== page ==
We explore the intramolecular Friedel-Crafts reaction in this post. But first, a very quick refresher on intramolecular reactions in general.
Quick Recap: Intramolecular Reactions Can Be Tricky
Here is an instant formula for an organic chemistry exam question.
Start with a straightforward reaction that students understand fairly well, like the Williamson Ether synthesis….
(drawn weirdly, for a good purpose)
…now, just make a simple modification by adding one bond. Voila. Instant stumper!
The second question above is an example of an intramolecular reaction, where the nucleophile and electrophile are on the same molecule, and the result of their reaction is that a ring is formed. In past posts on this subject, I’ve used the analogy of a belt. It still works.
Why are intramolecular reactions good exam questions? Because they sort out the students who learn the reactions by memorizing a table of simple examples, and those who actually know (and most importantly, can apply!) the pattern of bonds formed and bonds broken. Furthermore, it involves no new concepts, which makes it totally fair game.
[You think I am joking about the “instant stumper” comment? I am not. As one student memorably put it, “Intramolecular Reactions Make Me Crumple Into The Fetal Position Crying For My Mommy” ]
Intramolecular variants exist for a lot of different reactions, and it comes up so often that it’s worth mentioning separately. The Friedel-Crafts alkylation and Friedel-Crafts acylation reactions are no exception.
Intramolecular Friedel-Crafts Alkylation
Here’s an example of an intermolecular Friedel-Crafts alkylation. The nucleophile is the aromatic ring, and the electrophile is the alkyl chloride. Add a little catalyst (AlCl3) and boom! electrophilic aromatic substitution.
Now let’s change things up just a little bit. We’ll attach the alkyl halide to the ring via a new carbon-carbon bond, and then add the catalyst. What’s the product?
No new concepts! Same pattern of bonds that form and break. But if you haven’t seen an example like this before, it might throw you completely off your memorized notes. That’s the plan! [Cue recording of “evil laugh”].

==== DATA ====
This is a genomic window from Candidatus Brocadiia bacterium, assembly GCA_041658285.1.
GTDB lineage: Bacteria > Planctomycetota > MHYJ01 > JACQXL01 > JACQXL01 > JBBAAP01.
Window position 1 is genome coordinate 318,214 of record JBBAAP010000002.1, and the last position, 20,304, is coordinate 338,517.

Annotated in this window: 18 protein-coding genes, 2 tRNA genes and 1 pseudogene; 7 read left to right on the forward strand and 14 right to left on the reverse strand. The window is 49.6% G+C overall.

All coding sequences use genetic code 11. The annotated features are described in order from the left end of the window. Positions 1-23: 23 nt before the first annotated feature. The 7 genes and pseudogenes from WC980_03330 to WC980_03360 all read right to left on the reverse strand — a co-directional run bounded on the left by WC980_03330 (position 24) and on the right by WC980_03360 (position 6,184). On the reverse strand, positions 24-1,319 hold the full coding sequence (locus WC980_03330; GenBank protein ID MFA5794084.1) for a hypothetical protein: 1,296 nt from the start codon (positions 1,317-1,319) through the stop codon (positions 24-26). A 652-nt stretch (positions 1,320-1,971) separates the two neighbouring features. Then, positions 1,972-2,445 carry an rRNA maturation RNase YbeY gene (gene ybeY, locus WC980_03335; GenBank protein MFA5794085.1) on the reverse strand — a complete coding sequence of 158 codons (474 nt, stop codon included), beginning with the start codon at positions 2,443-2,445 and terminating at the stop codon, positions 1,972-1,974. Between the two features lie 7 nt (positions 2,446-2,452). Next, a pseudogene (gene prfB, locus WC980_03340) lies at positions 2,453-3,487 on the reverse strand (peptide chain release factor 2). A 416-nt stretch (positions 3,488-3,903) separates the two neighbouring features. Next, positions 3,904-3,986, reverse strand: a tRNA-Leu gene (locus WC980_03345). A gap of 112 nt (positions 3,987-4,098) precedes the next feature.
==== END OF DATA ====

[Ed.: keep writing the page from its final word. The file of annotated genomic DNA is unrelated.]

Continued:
OK. Here’s the mechanism, and the final product is drawn out below left.
I want you to note that the overall pattern of bonds that form and bonds that break is exactly the same in the intramolecular case as it is in the intermolecular case, namely: form C-C and H-Cl, break C-H and C-Cl.
Timeless advice for drawing out the mechanism for a reaction like this:
- number the carbons! it’s really easy “drop” a carbon in your drawings, and that will lose you points.
- draw the “ugly version” first, and THEN re-draw to make it look nice. Don’t worry about making it look pretty until you have drawn in the bonds that form and break.
In the case of the Friedel-Crafts, the intramolecular version works best for making 6-membered rings, but it’s also possible to use the Friedel-Crafts to make 5- and 7- membered rings as well (not shown).
Here’s a slightly more advanced practice problem that starts with benzene. Can you draw the final product? (answer below)
Intramolecular Friedel-Crafts Acylation
Once you’ve seen the intramolecular Friedel-Crafts alkylation, the intramolecular Friedel-Crafts acylation is not exactly going to come as a surprise.
Again, I want you to verify that the bonds being formed and broken are exactly the same in each case. The only difference is that in the second case, the nucleophile and the electrophile are attached to each other through a tether.
One little wrinkle that you probably won’t see, but what the heck. We’re used to seeing acyl halides (and anhydrides) in the Friedel-Crafts, but one interesting thing to note about the intramolecular Friedel-Crafts acylation is that carboxylic acids can participate too. For example, treating this carboxylic acid with a strong acid such as H2SO4 results in an intramolecular Friedel-Crafts acylation:
One reason why this works well for the intra- versus the intermolecular case is that the nucleophile is held so closely to the electrophile. This has the same effect as if the concentration of the electrophile was increased dramatically. You might see other examples where you can “get away with” using a poor nucleophile (or electrophile) in a given reaction if it’s done in an intramolecular fashion.
Here’s a challenge question for you. Can you draw the product of this sequence of Friedel-Crafts reactions?
No really groundbreaking new concepts here, but it’s always helpful to keep alert for intramolecular examples of reactions. This concept never goes away. You will see it again!
In our next post in this series we’ll cover a completely different class of substitution reactions on aromatic compounds that works well with electron-poor aromatic groups. It’s called Nucleophilic Aromatic Substitution.
Rearrangement vs. ring closure. We’ve seen that primary alkyl halides can rearrange via hydride (and alkyl) shifts to give the “more stable” carbocation intermediates. So what happens when a primary alkyl halide is involved in an intramolecular Friedel-Crafts alkylation reaction? Does rearrangement happen first, or is ring closure faster?
This is not the kind of question you can answer simply by thinking about it. When there are competing reaction rates, the only way to know for sure is through experiment.
This was studied, and the full paper on the study of rates of rearrangement versus ring closure is here. [J. Org. Chem, 1966, 31, 89]. Would indicate that closure to the 6-membered ring is faster than closure to the 5 membered ring in this case.